. . .

However this may be, in one sense Spengler has proved to be right; some decline of the West has taken place before our eyes [as of 1963]. In 1913 the West — in fact this country together with Great Britain and Germany — could have laid down the law for the rest of the earth without firing a shot. Surely for at least a century the West controlled the whole globe with ease. Today, so far from ruling the globe, the West’s very survival is endangered by the East as it has not been since its beginning.

. . .

However much the power of the West may have declined, however great the dangers to the West may be, that decline, that danger, nay, the defeat, even the destruction of the West would not necessarily prove that the West is in a crisis: the West could go down in honor, certain of its purpose. The crisis of the West consists in the West’s having become uncertain of its purpose. The West was once certain of its purpose — of a purpose in which all men could be united, and hince it had a clear vision of its future as the future of mankind. We do no longer have that certainty and that clarity


Just to put that in perspective, by 1963, we had President Kennedy talking about the "long twilight struggle" against things like ignorance, poverty, disease and war. He was setting up organizations like the Alliance for Progress and the Peace Corps, negotiating nuclear test ban treaties with the Soviets — after successfully forcing them to withdraw missiles from Cuba. We were right smack in the middle of the "Pax Americana," where the US was going to use its power — or so we said — to create not empire, but an interdependent world of self-governing democracies. I have been listening to clips of John F. Kennedy’s speeches for as long as I can remember, and I don’t ever remember President Kennedy saying anything that remotely sounded like any lack of "certainty of our purpose" — exactly the purpose Strauss spoke of, namely a world where "all men could be united." "Ask not what the United States can do for you," Kennedy said at his inaugural, "ask what together, we can do for the freedom of man."

Ah, but was the "freedom of man" the proper goal of politics and government, according to Strauss? In the words of John Wayne, "not hardly." Remember, Strauss believed — and said so in The City And Man — that "the classics," meaning mostly Aristotle and Plato, contain a better conception of "political things" than modern philosophers. That "freedom of man" jazz is modern, through and through. Here is how Strauss describes Aristotle’s conception — and remember, Strauss says this the better view, so we can conclude that this also Strauss’ view.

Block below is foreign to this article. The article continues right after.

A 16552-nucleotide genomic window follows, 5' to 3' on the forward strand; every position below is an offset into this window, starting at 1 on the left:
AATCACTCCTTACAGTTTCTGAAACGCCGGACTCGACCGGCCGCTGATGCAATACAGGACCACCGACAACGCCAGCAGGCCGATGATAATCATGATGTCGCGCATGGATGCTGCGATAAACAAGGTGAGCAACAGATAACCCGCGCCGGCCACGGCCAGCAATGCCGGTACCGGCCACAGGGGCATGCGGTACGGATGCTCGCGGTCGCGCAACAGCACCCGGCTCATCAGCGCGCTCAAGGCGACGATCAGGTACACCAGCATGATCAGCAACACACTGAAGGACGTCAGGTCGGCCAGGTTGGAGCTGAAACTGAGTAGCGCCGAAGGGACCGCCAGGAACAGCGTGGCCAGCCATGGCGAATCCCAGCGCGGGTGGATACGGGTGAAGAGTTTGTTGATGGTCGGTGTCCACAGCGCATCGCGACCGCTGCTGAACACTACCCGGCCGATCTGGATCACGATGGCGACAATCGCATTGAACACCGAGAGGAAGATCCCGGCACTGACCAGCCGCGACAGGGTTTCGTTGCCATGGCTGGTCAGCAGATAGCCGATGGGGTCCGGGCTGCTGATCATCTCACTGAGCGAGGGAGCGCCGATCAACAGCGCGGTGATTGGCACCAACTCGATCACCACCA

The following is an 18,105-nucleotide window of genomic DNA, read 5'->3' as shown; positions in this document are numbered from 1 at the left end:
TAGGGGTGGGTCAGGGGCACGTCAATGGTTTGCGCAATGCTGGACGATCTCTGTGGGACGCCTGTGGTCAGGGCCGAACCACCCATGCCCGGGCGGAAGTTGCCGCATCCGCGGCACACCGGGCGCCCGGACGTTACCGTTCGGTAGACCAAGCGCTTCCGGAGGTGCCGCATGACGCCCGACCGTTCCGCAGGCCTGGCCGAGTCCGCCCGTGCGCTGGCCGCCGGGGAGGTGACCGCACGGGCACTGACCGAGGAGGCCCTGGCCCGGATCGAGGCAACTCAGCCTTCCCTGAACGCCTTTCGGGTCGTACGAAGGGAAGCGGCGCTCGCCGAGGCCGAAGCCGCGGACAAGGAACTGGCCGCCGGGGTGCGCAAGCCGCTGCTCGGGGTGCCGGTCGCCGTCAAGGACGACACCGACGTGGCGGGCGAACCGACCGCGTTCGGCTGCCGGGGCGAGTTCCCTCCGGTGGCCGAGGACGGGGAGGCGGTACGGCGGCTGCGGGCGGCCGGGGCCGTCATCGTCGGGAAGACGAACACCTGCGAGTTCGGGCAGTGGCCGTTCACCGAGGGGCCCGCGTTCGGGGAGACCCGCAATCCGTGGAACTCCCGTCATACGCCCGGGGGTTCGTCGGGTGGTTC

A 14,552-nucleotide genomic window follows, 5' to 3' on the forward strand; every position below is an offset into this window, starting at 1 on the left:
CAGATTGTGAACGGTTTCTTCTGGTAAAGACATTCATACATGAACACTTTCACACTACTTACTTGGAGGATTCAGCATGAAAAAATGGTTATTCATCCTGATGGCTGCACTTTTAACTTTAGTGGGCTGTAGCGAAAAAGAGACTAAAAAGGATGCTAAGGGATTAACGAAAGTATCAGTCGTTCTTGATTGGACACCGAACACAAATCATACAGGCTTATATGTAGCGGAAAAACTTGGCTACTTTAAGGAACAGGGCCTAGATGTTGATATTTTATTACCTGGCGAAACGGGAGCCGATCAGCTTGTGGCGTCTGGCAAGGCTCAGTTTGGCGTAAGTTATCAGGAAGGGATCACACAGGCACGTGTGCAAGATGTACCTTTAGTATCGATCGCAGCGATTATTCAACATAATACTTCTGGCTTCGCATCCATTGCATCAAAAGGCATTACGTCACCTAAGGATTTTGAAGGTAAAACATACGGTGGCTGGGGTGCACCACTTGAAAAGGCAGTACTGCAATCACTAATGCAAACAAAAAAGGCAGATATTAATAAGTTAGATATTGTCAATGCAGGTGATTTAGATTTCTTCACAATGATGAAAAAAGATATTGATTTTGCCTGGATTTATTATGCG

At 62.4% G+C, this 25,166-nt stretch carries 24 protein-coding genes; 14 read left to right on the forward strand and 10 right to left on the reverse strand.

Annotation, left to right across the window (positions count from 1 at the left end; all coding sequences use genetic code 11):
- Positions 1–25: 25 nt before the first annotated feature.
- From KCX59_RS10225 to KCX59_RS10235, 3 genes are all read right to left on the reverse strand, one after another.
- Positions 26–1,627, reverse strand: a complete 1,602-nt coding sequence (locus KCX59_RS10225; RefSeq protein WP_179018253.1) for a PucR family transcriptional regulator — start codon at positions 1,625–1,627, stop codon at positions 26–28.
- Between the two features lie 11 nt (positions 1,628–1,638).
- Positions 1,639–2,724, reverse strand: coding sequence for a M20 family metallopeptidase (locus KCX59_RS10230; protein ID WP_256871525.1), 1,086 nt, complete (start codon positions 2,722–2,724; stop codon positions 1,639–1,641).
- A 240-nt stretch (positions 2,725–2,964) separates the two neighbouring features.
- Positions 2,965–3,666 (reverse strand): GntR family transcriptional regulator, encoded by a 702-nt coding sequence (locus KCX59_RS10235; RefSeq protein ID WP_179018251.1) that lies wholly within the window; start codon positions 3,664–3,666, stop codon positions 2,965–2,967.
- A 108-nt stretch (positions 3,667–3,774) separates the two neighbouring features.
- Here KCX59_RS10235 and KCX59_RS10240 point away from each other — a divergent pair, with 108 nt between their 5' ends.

The moral virtues cannot be understood as being for the sake of the city since the city must be understood as being for the sake of the practice of moral virtue. Moral virtue is then not intelligible as a means for the only two natural ends which could be thought to be its end. Therefore, it seems, it must be regarded as an "absolute." Yet one cannot diregard its relations to those two natural ends. Moral virtue shows that the city points beyond itself but it does not reveal clearly that toward which it points, namely, the life devoted to philosophy. The man of moral virtue, the gentleman, may very well know that his political activity is in the service of noble leisure but his leisurable activity hardly goes beyond the enjoyment of poetry and the other imitative arts. Aristotle is the founder of political science because he is the discoverer of moral virtue.

We can translate that into the vernacular, in case you didn’t catch his drift. "Freedom, my ass, civilization exists to promote ‘moral virtue.’" Other places, he explains that moral virtue is possessed by "the well-bred" also known as "gentlemen." As for the "certain" purpose of the West, we didn’t rise to global domination in order to free people. Our "certain purpose" is to bring moral virtue to the savages. Rudyard Kipling called it "the white man’s burden."

Poor Leo. What he saw in 1963, was the horrible specter of all those towel heads, slopes and spearchuckers governing themselves — badly — in the countries we had set up for them. Of course, it wasn’t all bad. Our corporations were still hauling off the mineral wealth and timber, which might have been used to build some local infrastructure and provide some basic services. And of course, the US didn’t hesitate to send its military in, when the local savages proved themselves incapable of using democracy "responsibly." We had to try and teach them that "self-determination" means allowing our corporations free access to their resources, and free reign to turn the illiterate pickininnies into wage slaves — the better to promote their virtues, doncha know. After all, civilizing the natives is a dirty job, but somebody has to do it.

The whole conservative mindset is contained, right here. A little over twenty years ago, George Will published a book called Statecraft As Soulcraft. I had forgotten about it, until I read the above discussion in The City and Man, but it contains every major Straussian theme, from the importance of "political philosophy" to the central function of government, which according to Will is to determine "what kind of people do we want our citizens to be." In light of the present culture of corruption, I would suggest to Mr. Will that the present crop of Republicans may not be the best bunch to be considering this question.

As for the political purpose of this view, that should be obvious. The allegedly superior virtue of wealthy elites is how they justify their existence — and has been since the time of, you guessed it, Aristotle. The project of Strauss, George Will, and every other conservative is the justification of oligarchy. Elites are just a better grade of human being, and have a "natural right" to rule. Strauss’ crisis of the west — language mirrored among other conservatives, who are forever foretelling the "end of civilization" — is the loss of our "certainty" about our moral superiority, which of course, gives rise to our natural right to "conquer all the world" and run it to suit ourselves.